Safely arrived at Withywoods with my charge. This Lady Shun is perhaps the most awkward task Lord Chade has ever assigned to me. Daily I am grateful that you are nothing like her. Bee is, as you warned me, a strange little girl. I do not see any signs that your father neglects her. In fact, they seem remarkably close and (blotted area). I will watch, as I have promised you, and answer true what I think is (obscured by blotch). I could write so much more to you, my dear, but there is small space for this pigeon to carry my words. And in truth, you would already know much of what I would say.
Discarded pigeon message scroll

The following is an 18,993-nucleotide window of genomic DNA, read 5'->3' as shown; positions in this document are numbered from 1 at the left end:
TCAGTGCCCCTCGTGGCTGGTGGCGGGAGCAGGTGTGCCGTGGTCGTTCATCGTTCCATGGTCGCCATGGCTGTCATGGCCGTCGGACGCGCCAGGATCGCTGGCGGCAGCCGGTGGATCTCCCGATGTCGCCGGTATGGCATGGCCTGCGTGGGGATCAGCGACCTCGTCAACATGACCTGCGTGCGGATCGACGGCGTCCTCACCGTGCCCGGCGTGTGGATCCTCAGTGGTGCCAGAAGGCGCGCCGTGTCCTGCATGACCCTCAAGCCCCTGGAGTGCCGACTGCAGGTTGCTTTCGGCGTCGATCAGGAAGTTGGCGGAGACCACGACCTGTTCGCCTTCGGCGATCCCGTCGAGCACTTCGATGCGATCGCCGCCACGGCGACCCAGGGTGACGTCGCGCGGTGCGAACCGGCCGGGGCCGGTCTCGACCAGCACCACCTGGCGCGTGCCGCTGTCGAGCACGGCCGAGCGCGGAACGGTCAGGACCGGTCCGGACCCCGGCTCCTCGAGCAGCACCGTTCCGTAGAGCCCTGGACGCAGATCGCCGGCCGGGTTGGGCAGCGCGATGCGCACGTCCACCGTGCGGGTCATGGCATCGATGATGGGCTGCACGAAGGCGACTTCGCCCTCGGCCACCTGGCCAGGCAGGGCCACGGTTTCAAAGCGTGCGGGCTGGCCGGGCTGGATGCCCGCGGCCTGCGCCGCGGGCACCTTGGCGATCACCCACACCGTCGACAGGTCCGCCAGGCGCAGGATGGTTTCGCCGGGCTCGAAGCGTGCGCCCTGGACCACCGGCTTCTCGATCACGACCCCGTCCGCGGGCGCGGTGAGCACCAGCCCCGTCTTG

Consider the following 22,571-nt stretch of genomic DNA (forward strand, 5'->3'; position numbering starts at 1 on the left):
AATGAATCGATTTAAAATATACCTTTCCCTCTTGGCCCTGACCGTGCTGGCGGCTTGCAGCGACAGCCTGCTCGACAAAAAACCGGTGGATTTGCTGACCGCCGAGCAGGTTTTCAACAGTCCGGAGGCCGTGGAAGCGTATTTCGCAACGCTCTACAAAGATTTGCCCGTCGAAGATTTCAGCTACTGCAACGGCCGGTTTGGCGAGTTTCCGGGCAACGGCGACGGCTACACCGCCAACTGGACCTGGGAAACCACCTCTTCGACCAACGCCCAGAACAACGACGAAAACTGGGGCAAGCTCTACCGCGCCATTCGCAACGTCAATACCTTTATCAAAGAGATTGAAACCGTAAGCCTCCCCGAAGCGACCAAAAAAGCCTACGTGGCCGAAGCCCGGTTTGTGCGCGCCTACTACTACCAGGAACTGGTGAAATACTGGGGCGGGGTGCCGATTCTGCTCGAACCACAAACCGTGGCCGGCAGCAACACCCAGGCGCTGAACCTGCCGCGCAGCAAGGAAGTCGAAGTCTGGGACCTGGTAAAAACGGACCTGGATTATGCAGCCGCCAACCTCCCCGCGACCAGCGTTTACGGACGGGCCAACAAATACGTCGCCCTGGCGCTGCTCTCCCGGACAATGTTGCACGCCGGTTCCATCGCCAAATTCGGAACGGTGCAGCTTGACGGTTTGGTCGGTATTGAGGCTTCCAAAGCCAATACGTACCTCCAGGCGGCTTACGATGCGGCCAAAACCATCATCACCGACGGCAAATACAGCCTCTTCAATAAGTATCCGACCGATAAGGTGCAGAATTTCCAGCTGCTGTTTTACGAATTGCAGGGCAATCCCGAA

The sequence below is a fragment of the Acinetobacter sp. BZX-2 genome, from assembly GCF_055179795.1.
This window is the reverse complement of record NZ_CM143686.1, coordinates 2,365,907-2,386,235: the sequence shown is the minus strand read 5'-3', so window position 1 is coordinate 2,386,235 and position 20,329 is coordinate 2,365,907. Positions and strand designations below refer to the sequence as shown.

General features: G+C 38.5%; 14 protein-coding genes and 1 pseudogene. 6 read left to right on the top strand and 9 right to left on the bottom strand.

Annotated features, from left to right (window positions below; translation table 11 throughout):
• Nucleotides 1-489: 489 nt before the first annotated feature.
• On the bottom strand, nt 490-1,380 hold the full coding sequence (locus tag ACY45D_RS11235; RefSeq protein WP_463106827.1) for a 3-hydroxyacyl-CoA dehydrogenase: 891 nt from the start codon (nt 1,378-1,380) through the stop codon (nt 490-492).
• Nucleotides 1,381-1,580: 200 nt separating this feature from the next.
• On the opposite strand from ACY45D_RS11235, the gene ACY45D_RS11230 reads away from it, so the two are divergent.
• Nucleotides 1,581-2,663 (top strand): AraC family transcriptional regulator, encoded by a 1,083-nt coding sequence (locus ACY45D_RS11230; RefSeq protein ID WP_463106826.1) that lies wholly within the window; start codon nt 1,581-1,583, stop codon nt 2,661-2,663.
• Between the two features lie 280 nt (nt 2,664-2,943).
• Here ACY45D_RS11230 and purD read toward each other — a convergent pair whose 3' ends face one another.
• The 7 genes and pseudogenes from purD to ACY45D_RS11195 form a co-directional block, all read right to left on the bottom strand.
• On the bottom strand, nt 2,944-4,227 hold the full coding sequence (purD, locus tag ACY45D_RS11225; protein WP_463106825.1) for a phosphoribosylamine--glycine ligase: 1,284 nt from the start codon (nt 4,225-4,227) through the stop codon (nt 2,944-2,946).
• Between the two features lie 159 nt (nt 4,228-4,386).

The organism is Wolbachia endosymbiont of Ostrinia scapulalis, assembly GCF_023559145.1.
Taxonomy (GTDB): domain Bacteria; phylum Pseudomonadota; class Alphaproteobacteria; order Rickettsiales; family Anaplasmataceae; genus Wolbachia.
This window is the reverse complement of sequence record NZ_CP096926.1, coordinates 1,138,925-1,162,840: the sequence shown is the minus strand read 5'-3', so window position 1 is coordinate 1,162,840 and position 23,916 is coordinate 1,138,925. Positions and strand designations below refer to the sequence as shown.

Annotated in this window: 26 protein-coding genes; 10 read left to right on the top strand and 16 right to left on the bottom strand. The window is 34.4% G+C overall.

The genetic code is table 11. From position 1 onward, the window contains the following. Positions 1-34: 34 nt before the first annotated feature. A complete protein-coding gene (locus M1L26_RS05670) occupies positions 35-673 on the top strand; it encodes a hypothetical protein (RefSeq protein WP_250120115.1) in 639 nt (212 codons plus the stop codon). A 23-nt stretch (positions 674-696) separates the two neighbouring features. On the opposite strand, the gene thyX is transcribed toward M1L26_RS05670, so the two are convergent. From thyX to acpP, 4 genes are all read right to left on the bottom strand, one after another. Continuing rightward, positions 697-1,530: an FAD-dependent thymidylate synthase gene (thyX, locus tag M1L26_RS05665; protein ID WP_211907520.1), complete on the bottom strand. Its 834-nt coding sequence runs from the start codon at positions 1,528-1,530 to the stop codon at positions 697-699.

Shun’s constant whining to have things changed to suit her kept both my father and Riddle busy for those days. My promised lessons in riding did not materialize. By the time I had returned from my walk that morning, Riddle had driven Lady Shun to town in the two-wheeled cart so that she might see what sorts of fabric were available in the market and buy new blankets. It was small comfort to me that the cart jolted and bumped on the icy ruts in the road, and that I knew she would be disappointed in what she found. She had succeeded in snatching Riddle away and having him to herself. I found I was jealous of that, not on my own behalf, but for my sister. I knew that in some way Riddle belonged to Nettle, and I did not like to see Shun making free with his time. If anyone recalled that I had been promised riding lessons, no one mentioned it. And when Riddle and Shun returned, they were dispatched almost immediately on a much grander journey to buy so many things that my father sent two wagons with them. No one thought to ask me if I might like to go along or if there was anything I might want bought at a market town.